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The first US clinical trial of a Covid-19 vaccine candidate, which is Moderna’s mRNA-1273, has started at Kaiser Permanente Washington Health Research Institute (KPWHRI) in Seattle.

Funded by the National Institutes of Health (NIH)’s National Institute of Allergy and Infectious Diseases (NIAID), the trial has dosed its first participant.

mRNA-1273 is an mRNA vaccine designed to target SARS-CoV-2 encoding a prefusion stabilised form of the Spike (S) protein. Moderna selected the candidate in alliance with the Vaccine Research Center (VRC) at the NIAID.

The Coalition for Epidemic Preparedness Innovations (CEPI) funding supported the production of the first clinical batch.

During the Phase I trial, the safety and immunogenicity of 25μg, 100μg, 250μg dose levels of mRNA-1273 given on a two-dose vaccination schedule 28 days apart will be assessed in a total of 45 healthy adults aged 18 to 55.

The study involves a follow-up of 12 months after the second vaccination.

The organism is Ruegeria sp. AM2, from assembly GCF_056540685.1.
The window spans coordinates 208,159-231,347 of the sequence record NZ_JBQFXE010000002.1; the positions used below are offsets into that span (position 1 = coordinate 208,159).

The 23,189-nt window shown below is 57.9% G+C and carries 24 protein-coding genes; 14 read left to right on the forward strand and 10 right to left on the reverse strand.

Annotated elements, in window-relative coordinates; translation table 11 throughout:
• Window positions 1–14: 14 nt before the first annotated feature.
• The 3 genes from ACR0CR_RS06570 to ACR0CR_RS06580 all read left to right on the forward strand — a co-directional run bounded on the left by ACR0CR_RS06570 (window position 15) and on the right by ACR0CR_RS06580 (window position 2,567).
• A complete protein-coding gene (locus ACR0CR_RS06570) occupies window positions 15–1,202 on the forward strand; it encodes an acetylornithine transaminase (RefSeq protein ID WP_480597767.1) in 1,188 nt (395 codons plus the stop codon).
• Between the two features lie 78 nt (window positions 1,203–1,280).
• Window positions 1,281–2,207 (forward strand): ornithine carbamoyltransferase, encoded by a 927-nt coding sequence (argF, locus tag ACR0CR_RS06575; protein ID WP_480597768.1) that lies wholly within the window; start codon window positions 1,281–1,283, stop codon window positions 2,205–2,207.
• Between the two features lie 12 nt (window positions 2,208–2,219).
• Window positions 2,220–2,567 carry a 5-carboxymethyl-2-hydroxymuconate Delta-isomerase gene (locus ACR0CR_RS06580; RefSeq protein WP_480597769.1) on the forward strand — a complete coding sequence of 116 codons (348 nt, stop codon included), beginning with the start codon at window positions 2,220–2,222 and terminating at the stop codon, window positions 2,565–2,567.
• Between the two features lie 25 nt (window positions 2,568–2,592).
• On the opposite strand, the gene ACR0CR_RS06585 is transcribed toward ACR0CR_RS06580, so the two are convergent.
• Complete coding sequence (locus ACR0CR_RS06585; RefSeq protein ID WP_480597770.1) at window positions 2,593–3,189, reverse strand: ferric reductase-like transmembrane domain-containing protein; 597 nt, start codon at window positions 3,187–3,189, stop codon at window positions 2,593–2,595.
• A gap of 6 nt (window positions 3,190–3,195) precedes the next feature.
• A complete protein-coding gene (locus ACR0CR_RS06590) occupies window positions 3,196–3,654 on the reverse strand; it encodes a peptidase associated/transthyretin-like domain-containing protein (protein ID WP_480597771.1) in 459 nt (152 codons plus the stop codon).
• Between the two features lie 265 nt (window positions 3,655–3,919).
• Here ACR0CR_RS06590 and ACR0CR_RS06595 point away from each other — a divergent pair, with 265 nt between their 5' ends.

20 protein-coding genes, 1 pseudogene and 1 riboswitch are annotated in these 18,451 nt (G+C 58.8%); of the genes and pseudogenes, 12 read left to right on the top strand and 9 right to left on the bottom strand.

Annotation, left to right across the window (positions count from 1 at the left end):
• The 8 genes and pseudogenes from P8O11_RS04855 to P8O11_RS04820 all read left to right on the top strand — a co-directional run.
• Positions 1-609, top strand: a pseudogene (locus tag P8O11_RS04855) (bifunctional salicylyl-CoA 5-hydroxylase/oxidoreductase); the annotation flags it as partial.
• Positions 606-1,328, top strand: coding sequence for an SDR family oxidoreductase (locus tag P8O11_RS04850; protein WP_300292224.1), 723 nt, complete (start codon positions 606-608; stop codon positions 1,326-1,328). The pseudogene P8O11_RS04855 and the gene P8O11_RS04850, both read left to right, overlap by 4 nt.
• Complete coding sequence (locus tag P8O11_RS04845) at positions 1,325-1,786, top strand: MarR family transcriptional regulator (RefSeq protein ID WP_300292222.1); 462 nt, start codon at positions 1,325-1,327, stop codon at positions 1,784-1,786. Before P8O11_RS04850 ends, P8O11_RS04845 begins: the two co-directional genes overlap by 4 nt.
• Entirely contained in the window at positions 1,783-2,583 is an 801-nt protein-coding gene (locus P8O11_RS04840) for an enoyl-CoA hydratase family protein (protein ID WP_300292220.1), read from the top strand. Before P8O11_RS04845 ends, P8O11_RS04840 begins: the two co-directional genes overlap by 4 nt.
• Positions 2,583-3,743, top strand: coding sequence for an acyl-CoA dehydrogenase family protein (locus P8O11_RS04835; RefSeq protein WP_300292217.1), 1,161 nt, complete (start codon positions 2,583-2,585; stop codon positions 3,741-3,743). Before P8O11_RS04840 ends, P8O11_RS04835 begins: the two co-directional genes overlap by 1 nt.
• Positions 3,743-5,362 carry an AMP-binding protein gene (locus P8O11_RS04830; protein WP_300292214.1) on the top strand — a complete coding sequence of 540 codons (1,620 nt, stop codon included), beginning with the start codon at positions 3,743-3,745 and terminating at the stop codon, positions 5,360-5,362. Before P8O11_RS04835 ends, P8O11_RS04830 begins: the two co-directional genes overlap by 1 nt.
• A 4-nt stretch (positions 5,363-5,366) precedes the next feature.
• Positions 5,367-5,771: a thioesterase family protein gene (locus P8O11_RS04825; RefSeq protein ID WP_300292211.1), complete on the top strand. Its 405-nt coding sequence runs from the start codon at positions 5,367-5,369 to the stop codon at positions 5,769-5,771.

The primary objective is the safety and reactogenicity of a two-dose vaccination schedule, while the secondary objective is immunogenicity to the SARS-CoV-2 S protein.

Moderna chief medical officer Tal Zaks said: “This study is the first step in the clinical development of an mRNA vaccine against SARS-CoV-2, and we expect it to provide important information about safety and immunogenicity. We are actively preparing for a potential Phase II study under our own IND.

“We are grateful to NIH for their ongoing collaboration and to CEPI for funding the initial manufacturing of mRNA-1273 and are proud to be included with the many companies, worldwide health agencies and NGOs working on a possible response to the novel coronavirus outbreak.”

The potential Phase II and any subsequent trials will further evaluate the safety and immunogenicity of the vaccine candidate in a larger population. Moderna has already started manufacturing the mRNA-1273 material for the Phase II study.